The next part of the game is pretty light on story; it’s basically just the king sending you out to various places to find the other God Stones.
Now that the heroes have the “magic” thread, they can make a sail that will take them to the next continent. However, first Schwartz leaves the party temporarily to escort Jan’s mom back to their hometown, so we’ll be without him for the next boss.
As usual, the next dungeon has both a stone and a boss.
Despite the lack of Schwartz he’s not especially difficult. I was able to do a bit of damage with Jan this time rather than just healing.
On our way to the next ruin, we get attacked by a guy in a dark cloak, the Beast King!
It’s a story mandated loss, but as is typical, he leaves us alive while attending to something else. Two of his minions stay to beat the rest, but Schwartz reappears to save us.
The last god stone seems to be in a northern village that is supposedly the first village made by the gods. The town itself is fairly non-descript, but in a nearby dilapidated village, we find the old woman who narrates the opening cutscene.
She gives us the last stone, and relates the prophecy that a hero will use the 6 stones to call the power of lightning to defeat Ruin. And that the Beast King may be Ruin himself. Finally, she tells us the “pendant” Jan has is actually a key to one of the Sacred Areas, where we might meet the gods themselves.
The gods turn out to be people, of course. The backstory is never made entirely clear, but the people on the world now are “replicants” made by technologically advances humans. It was after some sort of disaster and made to preserve the human race, but didn’t work exactly as intended, and now the remaining humans (“gods”) are in cold sleep. This guy is Gilmore, who is surprised to hear about Ruin — that project was supposed to have been cancelled. But he believes the prophecies of the Replicants and tries to find a way out of this while we defeat some enemies that broke in.
Run away and heal as usual, and the boss goes down fast. Meanwhile, Gilmore has enabled a weapon that will shoot the “lightning”, using the energy from the god stones. We just need to point the controller at Ruin and hit the button. He also gives us an “old” ship to get to where Ruin is, and tells Jan about his father. 100 years ago, some of the humans left the shelters for a while, and it’s possible that Jan’s dad is still sleeping there. He offers to find him, but Jan doesn’t seem to care (why not?)
Next up is the final dungeon.
The Beast King goes down to the usual heal strategy. We think we’ve won, but then he merges with Ruin to make the real final boss.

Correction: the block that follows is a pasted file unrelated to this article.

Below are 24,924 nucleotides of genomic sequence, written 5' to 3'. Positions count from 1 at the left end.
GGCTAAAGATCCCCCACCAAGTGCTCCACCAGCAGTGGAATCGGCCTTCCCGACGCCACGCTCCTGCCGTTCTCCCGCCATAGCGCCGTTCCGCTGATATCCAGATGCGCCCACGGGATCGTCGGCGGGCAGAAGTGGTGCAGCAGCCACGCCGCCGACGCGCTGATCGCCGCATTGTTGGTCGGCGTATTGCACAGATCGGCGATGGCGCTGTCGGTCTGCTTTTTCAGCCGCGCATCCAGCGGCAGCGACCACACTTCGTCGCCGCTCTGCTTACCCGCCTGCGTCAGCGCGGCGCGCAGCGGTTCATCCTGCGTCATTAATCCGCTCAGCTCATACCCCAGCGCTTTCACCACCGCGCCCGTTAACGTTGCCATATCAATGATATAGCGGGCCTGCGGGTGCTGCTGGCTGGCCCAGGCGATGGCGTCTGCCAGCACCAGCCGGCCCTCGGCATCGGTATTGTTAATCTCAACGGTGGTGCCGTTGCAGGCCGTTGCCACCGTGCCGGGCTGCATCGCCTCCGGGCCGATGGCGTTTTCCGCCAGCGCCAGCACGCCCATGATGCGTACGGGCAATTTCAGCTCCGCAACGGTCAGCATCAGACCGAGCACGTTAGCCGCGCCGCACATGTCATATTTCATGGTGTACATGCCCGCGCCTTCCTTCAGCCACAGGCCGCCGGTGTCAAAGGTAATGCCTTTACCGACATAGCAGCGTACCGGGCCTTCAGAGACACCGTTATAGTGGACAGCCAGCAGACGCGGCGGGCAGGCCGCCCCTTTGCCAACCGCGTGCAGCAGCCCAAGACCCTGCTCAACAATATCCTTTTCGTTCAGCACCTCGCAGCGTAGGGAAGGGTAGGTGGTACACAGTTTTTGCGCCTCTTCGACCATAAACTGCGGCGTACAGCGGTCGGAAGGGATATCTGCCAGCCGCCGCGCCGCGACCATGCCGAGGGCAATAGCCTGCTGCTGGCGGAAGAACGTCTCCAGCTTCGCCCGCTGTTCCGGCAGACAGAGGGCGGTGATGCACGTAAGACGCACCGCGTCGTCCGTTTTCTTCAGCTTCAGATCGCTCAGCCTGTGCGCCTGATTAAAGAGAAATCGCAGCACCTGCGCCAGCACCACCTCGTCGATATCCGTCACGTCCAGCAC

He can’t be hurt until Jan activates the weapon, which weakens him.
Where Jan is standing is basically a safe space, so just stand there and hold down the attack button until he dies.
The shelter crumbles as everyone flees, and suddenly the ending is “some years later”. It basically just says what happens to each character.
Schwartz and Sharol get married, as do Jan and Altena. The humans stay in their cold sleep, apparently forever. Jan and Altena set out in the technological ship to find a new continent. The ending has a vocal song as the credits roll.
So that’s Ruin. It’s a pretty basic game, and I don’t think the gameplay was well designed, although most of the action RPGs that came out around this time had problems. The story is enjoyable, and that alone may make it worth the play.
Next up will be Aretha.
This game doesn't look too bad, but I guess it's not very well-known even in Japan, is it?
Aretha actually has some things going for it with its crafting system and all, despite being sorta generic. I remember reading somewhere that this whole series sold pretty well in Japan. No wonder that 3 GB games and 3 SFC games were made.
I've only played the beginning of Aretha 1, what struck out to me was its music. It works in iMUSE fashion, see for example how Secret of Monkey Island 2 handles the music. Entering different buildings in town layers different music tracks together seamlessly (or as in the case of Aretha, more or less seamlessly). Can't recall any other SFC titles doing the same.
Its intro sequence is also cutely synchronized to the music.
The final boss looks to be heavily "inspired" by the rotting God Warrior from Nausicaa. I love how these older games did not give a damn about copyright infringement and just ripped off whatever they liked.